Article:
EL DORADO HILLS (CBS13) – Two high school students in El Dorado Hills got creative during the pandemic. They turned their passion for 3D printing into their own small business by inventing a product they hope will help the environment.
Oak Ridge High juniors Cole Johnson and John Enders admit they were bored during the pandemic.READ MORE: Proposed Campground Expansion At Auburn State Recreation Area Draws Concern Over Wildfire Risk
“Everybody had trouble finding things to do,” Johnson said.
“I’m looking at these guys and they’re bored out of their minds,” said mom Christi Johnson.
So they picked up a new hobby: 3D printing. It’s something the pair got into after spotting a printer at their local library.
The machine itself is small and pretty much silent. A nozzle spits out a tiny stream of plastic that can be molded into pretty much anything your mind can dream up.
The teens quickly ran out of filament material to create their 3D designs, but they noticed their printer left a lot of leftover material behind.
“We end up with a ton of waste. All of this extra plastic, which is perfectly usable, ends up going in the trash,” Cole Johnson said.READ MORE: Fire Burning In Highway 160 Overpass Reveals Person Living Inside
Johnson and Enders wanted to find a way to recycle the leftover plastic scraps to help save money—and the environment, too.
“We looked on the internet and we couldn’t find anything that did this, so we decided we had to make our own,” Cole Johnson said.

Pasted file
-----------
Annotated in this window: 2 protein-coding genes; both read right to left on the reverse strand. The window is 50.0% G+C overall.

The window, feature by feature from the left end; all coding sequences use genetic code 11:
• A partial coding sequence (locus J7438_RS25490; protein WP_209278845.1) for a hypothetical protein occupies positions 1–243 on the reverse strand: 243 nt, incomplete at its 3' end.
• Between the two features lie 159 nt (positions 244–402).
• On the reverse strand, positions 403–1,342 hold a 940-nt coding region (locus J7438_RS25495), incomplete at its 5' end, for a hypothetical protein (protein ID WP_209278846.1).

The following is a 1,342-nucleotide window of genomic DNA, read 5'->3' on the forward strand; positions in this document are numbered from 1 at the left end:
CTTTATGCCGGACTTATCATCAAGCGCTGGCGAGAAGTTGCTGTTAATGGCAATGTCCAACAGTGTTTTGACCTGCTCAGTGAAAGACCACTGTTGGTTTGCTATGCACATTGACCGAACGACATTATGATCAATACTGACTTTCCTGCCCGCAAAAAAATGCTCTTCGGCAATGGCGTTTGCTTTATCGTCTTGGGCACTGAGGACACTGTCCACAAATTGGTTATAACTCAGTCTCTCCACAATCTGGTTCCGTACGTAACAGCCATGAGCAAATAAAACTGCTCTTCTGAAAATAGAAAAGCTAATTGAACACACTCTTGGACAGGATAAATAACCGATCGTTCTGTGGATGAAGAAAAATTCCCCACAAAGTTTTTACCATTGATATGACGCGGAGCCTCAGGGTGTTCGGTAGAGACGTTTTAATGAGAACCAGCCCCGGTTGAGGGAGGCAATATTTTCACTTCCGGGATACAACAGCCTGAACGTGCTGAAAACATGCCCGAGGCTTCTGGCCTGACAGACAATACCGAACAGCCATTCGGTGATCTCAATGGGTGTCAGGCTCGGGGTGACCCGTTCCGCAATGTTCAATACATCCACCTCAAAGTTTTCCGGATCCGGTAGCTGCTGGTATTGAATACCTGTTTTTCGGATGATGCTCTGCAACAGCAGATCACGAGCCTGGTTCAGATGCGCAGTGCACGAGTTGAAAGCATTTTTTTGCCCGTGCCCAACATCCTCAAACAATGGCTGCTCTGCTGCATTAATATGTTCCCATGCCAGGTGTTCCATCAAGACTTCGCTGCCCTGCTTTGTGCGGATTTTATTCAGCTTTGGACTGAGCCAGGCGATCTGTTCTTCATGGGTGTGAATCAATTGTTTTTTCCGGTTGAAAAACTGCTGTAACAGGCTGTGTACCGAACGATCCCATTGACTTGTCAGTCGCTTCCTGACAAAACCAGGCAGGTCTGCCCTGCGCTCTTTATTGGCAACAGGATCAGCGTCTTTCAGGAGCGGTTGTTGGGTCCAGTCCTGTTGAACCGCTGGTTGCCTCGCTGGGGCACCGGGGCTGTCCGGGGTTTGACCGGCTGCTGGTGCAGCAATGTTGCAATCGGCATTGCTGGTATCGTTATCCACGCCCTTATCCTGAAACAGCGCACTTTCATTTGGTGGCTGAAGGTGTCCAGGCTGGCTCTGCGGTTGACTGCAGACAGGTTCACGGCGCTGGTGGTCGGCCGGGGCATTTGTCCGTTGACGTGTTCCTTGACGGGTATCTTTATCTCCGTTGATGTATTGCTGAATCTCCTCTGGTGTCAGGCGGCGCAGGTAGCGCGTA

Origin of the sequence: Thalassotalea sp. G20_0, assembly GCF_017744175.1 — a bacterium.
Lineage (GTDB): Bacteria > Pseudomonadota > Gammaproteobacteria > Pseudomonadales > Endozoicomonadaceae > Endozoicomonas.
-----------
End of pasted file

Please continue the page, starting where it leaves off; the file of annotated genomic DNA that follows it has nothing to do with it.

“I decided, ‘Hey, I can do something about this, I have a 3D printer. I’ve been inspired,’ ” said Enders.
So in comes Fuzer: the device they printed that quickly fuses the leftover 3D printing filaments together. Knowing other avid 3D printing enthusiasts end up with drawers full of extra material, they hope to market Fuzer to the masses.
“Our goal is it’s something everybody has near their 3D printer,” Cole Johnson said.
The product, they say, was born out of sheer boredom, but they say it was in fact COVID that coerced this duo into getting creative.
“They found a solution to a problem so they could keep building the projects they wanted to do,” Christi Johnson said.MORE NEWS: Rio Linda Crash Leaves 1 Dead, 2 Injured
Johnson and Enders say they’ve gotten some industry youtube pages to review the product to help with marketing. They’re also fundraising for Fuzer and plan to donate some of the money back to their local library—the place where they dreamed up this entire project.